Japan Upgrades S.Korea to 'Important Ally'

  • By Lee Ha-won, Roh Suk-jo

    May 20, 2020 13:03

    Japan refers to South Korea as an "important ally" for the first time in three years in its latest diplomatic policy paper. The new Diplomatic Blue Book for 2020 also omits mention a spat back in 2018 triggered by Japanese spy planes buzzing South Korean warships. But it continues to claim sovereignty over South Korea's easternmost islets of Dokdo.

    The naval spat was cited in last year's Blue Book as a factor in worsening bilateral relations. Japan's Foreign Ministry did not say why the spat was not included in the latest edition, but the move could reflect some progress in icy relations between the neighbors, which are locked in an uneasy alliance with the U.S. against China and North Korea in the region.

    Until 2017 South Korea was formulaically referred to as the "most important neighbor that shares strategic interests with Japan." But that reference was deleted in a huff in 2018 as relations froze over historical and other issues.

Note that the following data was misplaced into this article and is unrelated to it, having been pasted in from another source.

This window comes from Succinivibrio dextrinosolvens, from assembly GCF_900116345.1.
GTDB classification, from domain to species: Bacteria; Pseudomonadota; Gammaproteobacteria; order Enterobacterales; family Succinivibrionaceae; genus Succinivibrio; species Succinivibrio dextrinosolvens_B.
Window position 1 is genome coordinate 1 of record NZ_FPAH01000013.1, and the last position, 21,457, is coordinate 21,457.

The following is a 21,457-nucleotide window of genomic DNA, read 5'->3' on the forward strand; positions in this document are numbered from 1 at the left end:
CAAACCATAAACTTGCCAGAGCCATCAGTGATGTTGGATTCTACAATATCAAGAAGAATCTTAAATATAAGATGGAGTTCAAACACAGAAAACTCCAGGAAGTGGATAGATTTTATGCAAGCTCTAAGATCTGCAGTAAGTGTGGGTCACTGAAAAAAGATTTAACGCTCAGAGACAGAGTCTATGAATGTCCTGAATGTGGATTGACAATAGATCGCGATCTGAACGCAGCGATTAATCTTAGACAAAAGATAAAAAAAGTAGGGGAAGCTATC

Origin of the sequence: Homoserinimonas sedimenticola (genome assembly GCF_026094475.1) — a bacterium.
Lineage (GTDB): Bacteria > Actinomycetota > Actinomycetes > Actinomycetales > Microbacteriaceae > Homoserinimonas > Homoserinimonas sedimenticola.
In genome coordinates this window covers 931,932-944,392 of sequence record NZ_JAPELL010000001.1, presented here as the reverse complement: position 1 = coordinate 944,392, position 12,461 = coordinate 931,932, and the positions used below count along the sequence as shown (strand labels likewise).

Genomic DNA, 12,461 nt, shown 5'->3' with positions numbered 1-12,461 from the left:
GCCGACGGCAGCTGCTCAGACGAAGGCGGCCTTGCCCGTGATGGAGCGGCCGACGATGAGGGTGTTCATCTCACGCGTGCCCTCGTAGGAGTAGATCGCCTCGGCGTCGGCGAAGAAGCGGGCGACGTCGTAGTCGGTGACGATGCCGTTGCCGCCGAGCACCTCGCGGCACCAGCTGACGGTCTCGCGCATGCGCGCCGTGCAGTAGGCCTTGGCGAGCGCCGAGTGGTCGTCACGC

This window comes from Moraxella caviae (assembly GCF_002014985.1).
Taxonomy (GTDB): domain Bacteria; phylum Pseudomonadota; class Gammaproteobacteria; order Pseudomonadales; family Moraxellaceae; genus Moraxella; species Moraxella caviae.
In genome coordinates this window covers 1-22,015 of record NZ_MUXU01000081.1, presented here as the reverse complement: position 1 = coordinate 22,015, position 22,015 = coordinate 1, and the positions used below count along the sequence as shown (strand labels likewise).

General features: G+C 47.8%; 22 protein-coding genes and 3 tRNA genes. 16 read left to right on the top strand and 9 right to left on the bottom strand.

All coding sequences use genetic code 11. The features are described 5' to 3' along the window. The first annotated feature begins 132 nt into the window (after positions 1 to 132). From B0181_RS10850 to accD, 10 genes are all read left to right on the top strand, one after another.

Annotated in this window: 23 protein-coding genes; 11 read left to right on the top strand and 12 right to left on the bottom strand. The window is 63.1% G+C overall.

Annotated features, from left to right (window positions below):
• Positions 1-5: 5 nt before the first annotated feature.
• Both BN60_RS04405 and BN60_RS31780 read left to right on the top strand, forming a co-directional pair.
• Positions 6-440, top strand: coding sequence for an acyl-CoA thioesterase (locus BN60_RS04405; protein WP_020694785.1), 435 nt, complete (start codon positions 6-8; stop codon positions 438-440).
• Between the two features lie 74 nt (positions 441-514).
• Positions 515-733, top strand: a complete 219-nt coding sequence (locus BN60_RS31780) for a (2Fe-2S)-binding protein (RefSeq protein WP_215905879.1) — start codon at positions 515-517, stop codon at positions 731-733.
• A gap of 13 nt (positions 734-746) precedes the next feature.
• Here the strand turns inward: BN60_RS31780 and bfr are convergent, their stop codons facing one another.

Bilateral relations soured over compensation claims for Koreans forced to labor for Japan during World War II, and the 2019 Blue Book described ties as facing "very difficult circumstances."

    Japanese Prime Minister Shinzo Abe also referred to South Korea as the "most important neighbor" for the first time in three years during a speech to the Diet in January, and the latest diplomatic paper appears to have followed suit.

    A diplomatic source in Seoul said, "The Abe administration has found itself in a tight spot due to its mishandling of the coronavirus epidemic. It looks like it doesn't want diplomatic friction to make things more difficult for it."

    But the Blue Book insists on all the other perpetual sticking points -- Dokdo, and the refusal to admit state responsibility for wartime forced labor and sex slavery. It claims South Korea "illegally occupies" Dokdo.

    It also defends a decision last year to make it more difficult for South Korean businesses to import key materials used to manufacture microchips, claiming the move was "necessary" to "adequately manage" trade of dual-use products and technology.

    The Foreign Ministry here summoned Hirohisa Soma, a senior Japanese Embassy official, on Tuesday for the ritual dressing-down. A ministry spokesperson said Seoul demanded that Tokyo "immediately retract" the "repeated and unjust claim" to Dokdo.

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